After the experiments we administered a lethal dose of pentobarbital (100 mg·kg-1, i.p.) to adult mice, which were then transcardially perfused with 0.1 M phospahte-buffered saline followed by 4% paraformaldehyde in 0.1 M phospahte-buffered saline. The neuraxes were removed and post-fixed overnight in 4% paraformaldehyde, and later sliced in 50-μm contiguous transverse sections. Free-floating sections were stained using 1% thionin acetate solution for 1 min, rinsed in distilled water, and finally washed in successive ethanol baths (2 min in 50% EtOH, 1 min in 75% EtOH, and then 2 min in 50% EtOH twice). Slices were mounted on gelatin coated slides and dehydrated using four graded ethanol baths (3 min in 70% EtOH, 5 min in 90% EtOH, and 5 min in 100% EtOH twice), cleared using four xylenes immersions (one for 30 s followed by three for 5 min), and then cover-slipped using DPX (Sigma-Aldrich, St. Louis, MO). Tissue sections were visualized using bright-field microscopy. Images were arranged as mosaics and brightness and contrast were adjusted uniformly across the entire ensemble image using the public domain software package ImageJ .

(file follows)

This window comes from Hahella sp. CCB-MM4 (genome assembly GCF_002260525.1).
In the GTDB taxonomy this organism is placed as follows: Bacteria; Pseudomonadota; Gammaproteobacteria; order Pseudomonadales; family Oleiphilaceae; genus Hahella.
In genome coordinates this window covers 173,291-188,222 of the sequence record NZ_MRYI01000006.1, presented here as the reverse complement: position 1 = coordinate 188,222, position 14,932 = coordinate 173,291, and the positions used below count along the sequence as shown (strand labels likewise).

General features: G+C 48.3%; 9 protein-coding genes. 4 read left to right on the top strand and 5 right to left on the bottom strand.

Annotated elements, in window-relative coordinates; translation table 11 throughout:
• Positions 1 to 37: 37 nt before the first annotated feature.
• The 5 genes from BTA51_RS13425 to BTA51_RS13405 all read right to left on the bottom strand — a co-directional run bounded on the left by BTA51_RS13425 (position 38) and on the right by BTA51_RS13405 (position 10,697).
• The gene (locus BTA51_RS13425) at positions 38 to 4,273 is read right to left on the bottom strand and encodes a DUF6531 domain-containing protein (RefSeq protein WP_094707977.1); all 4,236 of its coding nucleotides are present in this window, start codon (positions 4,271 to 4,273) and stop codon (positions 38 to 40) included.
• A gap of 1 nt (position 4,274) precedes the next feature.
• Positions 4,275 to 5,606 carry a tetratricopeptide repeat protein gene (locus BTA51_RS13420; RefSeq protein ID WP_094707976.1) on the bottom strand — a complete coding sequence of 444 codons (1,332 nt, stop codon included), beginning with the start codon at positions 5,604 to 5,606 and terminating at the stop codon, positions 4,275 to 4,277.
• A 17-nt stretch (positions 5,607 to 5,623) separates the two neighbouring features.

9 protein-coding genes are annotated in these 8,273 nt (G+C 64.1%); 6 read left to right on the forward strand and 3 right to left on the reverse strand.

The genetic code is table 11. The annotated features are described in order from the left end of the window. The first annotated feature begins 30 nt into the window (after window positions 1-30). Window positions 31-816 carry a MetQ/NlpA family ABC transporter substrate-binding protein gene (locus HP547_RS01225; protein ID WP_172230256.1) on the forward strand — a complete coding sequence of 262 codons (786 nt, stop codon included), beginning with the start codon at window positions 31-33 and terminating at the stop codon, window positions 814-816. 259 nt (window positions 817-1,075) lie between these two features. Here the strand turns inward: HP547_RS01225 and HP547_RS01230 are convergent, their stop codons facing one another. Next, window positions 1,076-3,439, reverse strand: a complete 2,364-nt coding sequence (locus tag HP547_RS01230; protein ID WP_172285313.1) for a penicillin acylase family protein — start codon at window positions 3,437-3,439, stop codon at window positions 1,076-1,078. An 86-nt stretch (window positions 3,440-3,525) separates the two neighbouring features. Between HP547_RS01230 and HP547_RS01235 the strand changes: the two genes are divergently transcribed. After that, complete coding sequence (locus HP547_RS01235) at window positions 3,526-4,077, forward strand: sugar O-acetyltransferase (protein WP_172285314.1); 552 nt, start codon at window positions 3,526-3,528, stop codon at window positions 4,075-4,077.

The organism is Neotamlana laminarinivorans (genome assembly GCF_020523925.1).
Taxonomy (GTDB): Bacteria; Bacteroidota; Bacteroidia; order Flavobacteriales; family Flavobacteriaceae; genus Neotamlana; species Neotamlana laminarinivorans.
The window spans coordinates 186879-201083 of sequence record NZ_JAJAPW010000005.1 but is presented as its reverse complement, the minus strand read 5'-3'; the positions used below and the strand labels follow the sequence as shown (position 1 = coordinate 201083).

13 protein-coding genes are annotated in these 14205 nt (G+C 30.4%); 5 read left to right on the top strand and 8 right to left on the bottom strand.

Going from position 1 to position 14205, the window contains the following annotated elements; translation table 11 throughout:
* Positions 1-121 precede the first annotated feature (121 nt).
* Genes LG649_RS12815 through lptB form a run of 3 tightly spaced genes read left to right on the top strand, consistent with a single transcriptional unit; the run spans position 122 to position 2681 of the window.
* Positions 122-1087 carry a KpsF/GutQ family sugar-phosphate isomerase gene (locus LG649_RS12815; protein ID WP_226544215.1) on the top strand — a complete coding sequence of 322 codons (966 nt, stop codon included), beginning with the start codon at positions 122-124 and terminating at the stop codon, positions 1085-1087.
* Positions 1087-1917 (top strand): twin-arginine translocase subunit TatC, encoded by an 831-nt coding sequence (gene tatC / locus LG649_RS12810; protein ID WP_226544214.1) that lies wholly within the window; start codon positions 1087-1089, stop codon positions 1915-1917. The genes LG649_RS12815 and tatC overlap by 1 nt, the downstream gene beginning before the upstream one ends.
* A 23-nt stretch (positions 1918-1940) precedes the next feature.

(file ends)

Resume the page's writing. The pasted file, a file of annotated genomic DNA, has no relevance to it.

The airflow signal was band-pass filtered (0.1 to 20 Hz) and analyzed using LabChart 7 software (AD Instruments). From filtered airflow traces using the spirometry module in LabChart 7 we calculated tidal volume (VT), inspiratory duration (Ti), and respiratory rate (fR). Minute Ventilation (MV) was calculated automatically by LabChart 7 by multiplying the average VT and fR within a 0.5-s rolling time window. We employed a 0.5-s time window centered on peak inspiratory airflow to compute cycle-triggered averages (CTA) prior to and during bouts of light presentation. Peak airflow was detected via a local maxima-detecting algorithm and CTAs were calculated using algorithms built into LabChart 7. We computed statistics using Graphpad Prism 6 (La Jolla, CA) and prepared figures using Adobe Illustrator (Adobe Systems Inc., San Jose, CA) as well as IGOR Pro 6 (Wavemetrics, Lake Oswego, OR). Group data are reported as mean ± standard deviation (SD). We employed the Friedman Test, which is a non-parametric statistical test comparable to a one-way ANOVA, for statistical hypothesis testing.